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I am a Bulgarian PhD student in Germany. I am Muslim, but not religious. Our group is international and most of the other students are from developed countries.

Since the day I started my PhD, there is one student (she is not German) in our group who has always made me feel bad. My country, my religion, the material I investigated was constantly being made fun of. Every time I felt inadequate and bad. I informed our advisor of her behaviour.

Our advisor told me that she would not talk to her, then said that she was very surprised, then wanted time to think. I should point out that this student behaves very well to profs in our group. If I were a prof, I might had been surprised as well.

Afterwards, our advisor may have talked to her, because she told me 'sorry', but she did it for herself. I did not know the terms mobbing, racism, discrimination, etc. before. I learned that these are referred to as microaggression.

Despite all this, I don't feel well at all, because I was hurt, humiliated, but she was just warned.

I didn't behave bad to anyone, but it was me who was injured. I even think that I am seen as a sensitive person who causes problems by my advisor. I don't want to be seen as problem child or cry baby. This is also bad for my career.

Should I mention this at the group meeting? Or should I talk about this with my advisor?

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8 Answers 8

34

Do not bring it up in the group meeting. This will only reflect negatively on you, and puts the other people involved in a position where an open discourse about the issues is not possible.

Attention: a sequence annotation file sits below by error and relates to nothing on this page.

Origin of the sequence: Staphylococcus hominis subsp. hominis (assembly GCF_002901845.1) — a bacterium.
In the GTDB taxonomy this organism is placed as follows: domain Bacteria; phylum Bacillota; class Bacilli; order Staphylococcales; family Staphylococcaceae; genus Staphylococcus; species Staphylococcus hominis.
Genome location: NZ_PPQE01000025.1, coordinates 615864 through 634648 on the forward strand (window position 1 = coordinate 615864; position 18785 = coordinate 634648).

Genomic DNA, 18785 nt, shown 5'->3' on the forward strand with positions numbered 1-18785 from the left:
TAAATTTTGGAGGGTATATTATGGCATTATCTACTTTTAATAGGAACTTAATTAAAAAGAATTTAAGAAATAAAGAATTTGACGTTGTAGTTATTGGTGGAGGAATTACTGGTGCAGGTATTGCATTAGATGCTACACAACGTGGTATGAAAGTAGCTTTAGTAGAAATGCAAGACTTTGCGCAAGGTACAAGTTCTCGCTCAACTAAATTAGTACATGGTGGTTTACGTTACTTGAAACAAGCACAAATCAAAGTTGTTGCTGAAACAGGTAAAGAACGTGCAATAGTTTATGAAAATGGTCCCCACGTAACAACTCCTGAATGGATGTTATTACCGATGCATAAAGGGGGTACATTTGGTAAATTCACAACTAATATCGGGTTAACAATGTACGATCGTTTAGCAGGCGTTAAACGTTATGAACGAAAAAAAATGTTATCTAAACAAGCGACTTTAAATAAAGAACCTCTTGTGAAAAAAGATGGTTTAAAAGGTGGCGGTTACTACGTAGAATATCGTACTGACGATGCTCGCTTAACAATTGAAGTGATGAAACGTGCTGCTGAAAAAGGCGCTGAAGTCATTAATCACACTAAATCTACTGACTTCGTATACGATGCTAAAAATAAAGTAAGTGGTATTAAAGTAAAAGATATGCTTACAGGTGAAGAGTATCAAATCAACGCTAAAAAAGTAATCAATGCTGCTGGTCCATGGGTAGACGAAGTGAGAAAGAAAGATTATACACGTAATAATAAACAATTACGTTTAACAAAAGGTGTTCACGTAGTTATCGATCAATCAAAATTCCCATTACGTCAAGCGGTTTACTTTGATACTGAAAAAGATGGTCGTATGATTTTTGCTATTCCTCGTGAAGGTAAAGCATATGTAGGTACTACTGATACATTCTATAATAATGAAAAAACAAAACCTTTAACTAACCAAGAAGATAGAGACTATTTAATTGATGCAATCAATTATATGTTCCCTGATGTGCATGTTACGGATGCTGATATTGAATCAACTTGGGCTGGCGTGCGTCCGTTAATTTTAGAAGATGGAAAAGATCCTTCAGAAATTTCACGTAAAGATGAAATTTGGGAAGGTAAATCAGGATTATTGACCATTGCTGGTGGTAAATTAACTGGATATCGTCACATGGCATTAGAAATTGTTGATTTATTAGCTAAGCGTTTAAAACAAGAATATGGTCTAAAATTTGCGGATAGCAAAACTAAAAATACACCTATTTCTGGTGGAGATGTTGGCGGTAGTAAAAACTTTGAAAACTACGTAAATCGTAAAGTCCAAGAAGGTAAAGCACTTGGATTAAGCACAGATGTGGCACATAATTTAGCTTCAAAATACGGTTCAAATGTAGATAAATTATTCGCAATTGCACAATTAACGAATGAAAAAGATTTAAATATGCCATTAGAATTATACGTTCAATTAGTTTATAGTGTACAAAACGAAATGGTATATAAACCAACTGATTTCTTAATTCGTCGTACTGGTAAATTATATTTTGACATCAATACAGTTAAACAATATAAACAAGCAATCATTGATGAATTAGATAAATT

You have taken a few steps towards mitigating the issue, and talking to your PI is certainly an option. Your PI seems to have had a chat with the person in question, and a warning is all that is possible without a diary of what happened and when.

There is one more person in your institution that I would strongly encourage you to talk to. The confidential adviser. Every university in Europe will most certainly have one. It is their job to be there for you if you encounter any type of harassment, be it from a superior, fellow PhD student, whoever else. They can provide counsel, but also advise you on how to take further steps without burning bridges.

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  • To add to this, you should probably also have a personal/non-academic supervisor who sits outside of the research group and is there precisely to help with this sort of pastoral issue Mar 17 at 16:25
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    What's the official position title for a "confidential adviser", in German universities?
    – einpoklum
    Mar 18 at 11:36